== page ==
Stanford Graduate School of Education is celebrating 100 years of transformative teaching, learning and research. We are marking this milestone with special anniversary events and exhibits that showcase our rich history and contributions, while advancing new ideas and discoveries. We invite you to learn more about our past, look forward to the next 100 years, and join our vision of creating the means and opportunity for all people to learn and teach well.
The Stanford Board of Trustees voted in 1917 to elevate the founding Department of Education to a school. One hundred years later, we are a global leader in the preparation of teachers and future scholars, and a dynamic center of interdisciplinary research. Our scholarship has shaped policy and practice and transformed classrooms. Our ideas and knowledge are used worldwide.
Ellwood Patterson Cubberley (center front), first dean of the School of Education, poses with faculty in the Main Quad, where the School of Education was originally housed before the new building was dedicated in 1938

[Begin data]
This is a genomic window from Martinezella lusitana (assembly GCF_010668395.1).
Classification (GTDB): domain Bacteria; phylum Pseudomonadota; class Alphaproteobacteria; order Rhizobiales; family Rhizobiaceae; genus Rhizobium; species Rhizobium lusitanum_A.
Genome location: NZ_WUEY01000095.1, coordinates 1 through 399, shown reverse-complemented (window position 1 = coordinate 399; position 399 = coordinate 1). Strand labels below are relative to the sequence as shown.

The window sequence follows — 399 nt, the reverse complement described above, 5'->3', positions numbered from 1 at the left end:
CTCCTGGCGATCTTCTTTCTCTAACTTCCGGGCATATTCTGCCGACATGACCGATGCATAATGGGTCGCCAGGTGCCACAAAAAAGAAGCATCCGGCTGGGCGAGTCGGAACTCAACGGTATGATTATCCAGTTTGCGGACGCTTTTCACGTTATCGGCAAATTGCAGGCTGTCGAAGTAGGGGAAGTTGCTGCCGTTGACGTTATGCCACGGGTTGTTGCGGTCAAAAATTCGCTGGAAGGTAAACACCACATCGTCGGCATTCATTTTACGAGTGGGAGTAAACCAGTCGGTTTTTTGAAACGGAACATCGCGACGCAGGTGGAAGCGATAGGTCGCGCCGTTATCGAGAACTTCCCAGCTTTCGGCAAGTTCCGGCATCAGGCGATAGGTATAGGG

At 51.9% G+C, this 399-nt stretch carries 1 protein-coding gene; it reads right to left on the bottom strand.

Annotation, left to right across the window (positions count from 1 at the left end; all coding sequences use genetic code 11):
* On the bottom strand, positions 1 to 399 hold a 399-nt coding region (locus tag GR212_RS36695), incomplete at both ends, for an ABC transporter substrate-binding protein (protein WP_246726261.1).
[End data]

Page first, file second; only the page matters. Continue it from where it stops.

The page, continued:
Planning for the Baby Boom
Prof. James D. McConnell, known to his students as "Dr. Mac", founds the School Planning Laboratory to refine such innovations as modular classrooms, computerized flexible scheduling and data-driven facilities planning.
Where research meets practice
CERAS (Center for Educational Research at Stanford) opens. It initially houses the Laboratories for Quantitative Research, School Planning and Child Development. It now includes several centers, classrooms and meeting spaces, and recently played host to a community science night.
Changing teaching strategy
Professor Elizabeth Cohen publishes Designing Groupwork: Strategies for the Heterogeneous Classroom. Cohen, shown with husband Robert Cohen, uses sociological theories to champion success for all children. Her work inspires others to strive toward equity in education.
Partnering with San Francisco schools
Stanford formalizes a one-of-a-kind research-practice partnership with San Francisco Unified School District that enables teachers and administrators to use research more effectively to meet students' needs.